After calibration, only those over-saturated colors provide anything to care about at all. Beyond those four points, the other 20 samples are nearly perfect, with no visible error at all even in blues. If those final four points were perfect there would be nothing to complain about at all with the LG 29EA93, but even with them it produces overall dE2000 numbers that are fantastic.

Pre-calibration, the saturation numbers for the LG are good, but you can see quite a few of the measurements are at or close to the dE2000 3.0 mark. Post-calibration this improves, especially the 20% data, with only the 100% green and yellow color swatches measuring over 3.0, and only four measurements total over a dE2000 of 2.0. The calibrations push the saturation measurements from good to excellent.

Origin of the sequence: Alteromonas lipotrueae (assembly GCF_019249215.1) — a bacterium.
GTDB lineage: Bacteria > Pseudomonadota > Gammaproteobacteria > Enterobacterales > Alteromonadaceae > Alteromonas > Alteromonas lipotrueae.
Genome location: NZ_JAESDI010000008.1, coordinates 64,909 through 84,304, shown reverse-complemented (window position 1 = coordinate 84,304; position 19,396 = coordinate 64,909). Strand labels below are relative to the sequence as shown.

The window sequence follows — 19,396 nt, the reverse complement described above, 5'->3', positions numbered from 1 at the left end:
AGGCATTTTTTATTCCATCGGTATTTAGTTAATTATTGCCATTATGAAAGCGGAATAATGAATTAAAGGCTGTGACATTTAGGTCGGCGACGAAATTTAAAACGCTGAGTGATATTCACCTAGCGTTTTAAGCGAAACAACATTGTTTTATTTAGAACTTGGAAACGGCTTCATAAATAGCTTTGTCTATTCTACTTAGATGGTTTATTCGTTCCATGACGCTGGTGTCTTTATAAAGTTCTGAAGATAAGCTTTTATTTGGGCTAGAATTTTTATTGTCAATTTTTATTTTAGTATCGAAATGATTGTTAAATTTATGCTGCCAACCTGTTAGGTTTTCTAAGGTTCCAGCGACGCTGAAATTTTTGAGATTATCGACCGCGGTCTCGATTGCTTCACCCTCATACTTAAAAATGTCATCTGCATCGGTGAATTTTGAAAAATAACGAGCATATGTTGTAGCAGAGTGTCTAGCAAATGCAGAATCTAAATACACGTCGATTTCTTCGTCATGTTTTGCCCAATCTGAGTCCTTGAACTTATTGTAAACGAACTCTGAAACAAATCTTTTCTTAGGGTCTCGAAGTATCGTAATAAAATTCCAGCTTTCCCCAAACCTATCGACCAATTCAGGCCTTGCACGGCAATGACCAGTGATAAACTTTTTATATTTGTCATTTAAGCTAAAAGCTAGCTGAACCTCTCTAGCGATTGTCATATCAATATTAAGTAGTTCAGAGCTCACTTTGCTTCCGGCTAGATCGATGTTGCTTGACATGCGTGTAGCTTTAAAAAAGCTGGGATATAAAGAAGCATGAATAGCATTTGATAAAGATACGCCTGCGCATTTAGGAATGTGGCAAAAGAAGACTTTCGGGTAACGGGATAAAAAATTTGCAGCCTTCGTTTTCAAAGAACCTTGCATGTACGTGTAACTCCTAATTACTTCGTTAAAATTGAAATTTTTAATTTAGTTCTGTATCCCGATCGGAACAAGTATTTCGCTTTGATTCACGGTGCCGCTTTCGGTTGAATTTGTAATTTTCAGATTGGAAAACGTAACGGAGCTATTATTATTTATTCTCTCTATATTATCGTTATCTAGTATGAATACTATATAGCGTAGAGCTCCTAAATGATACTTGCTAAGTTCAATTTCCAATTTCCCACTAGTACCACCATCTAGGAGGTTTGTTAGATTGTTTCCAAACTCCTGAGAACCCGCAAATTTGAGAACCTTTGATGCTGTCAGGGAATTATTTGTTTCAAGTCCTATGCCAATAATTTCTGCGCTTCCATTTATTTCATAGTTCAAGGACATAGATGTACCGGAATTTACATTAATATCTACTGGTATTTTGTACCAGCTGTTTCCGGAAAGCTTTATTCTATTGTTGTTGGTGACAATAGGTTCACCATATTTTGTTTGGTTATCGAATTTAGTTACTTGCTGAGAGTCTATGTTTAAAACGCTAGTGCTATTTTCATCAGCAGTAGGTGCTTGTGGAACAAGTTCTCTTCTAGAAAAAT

Taking these measurements in full, it seems that after calibration, the only place you will see any color errors on the LG 29EA93 is in a fully saturated red, green, or possibly yellow. As soon as the saturation drops below 100% the error level drops drastically, and you won’t be able to see an error at all. Unless you start at a pure-red screen all day long, the color of the LG 29EA93 is going to be very impressive.

Grayscale and Gamma Display Uniformity
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  • cheinonen - Tuesday, February 19, 2013 - link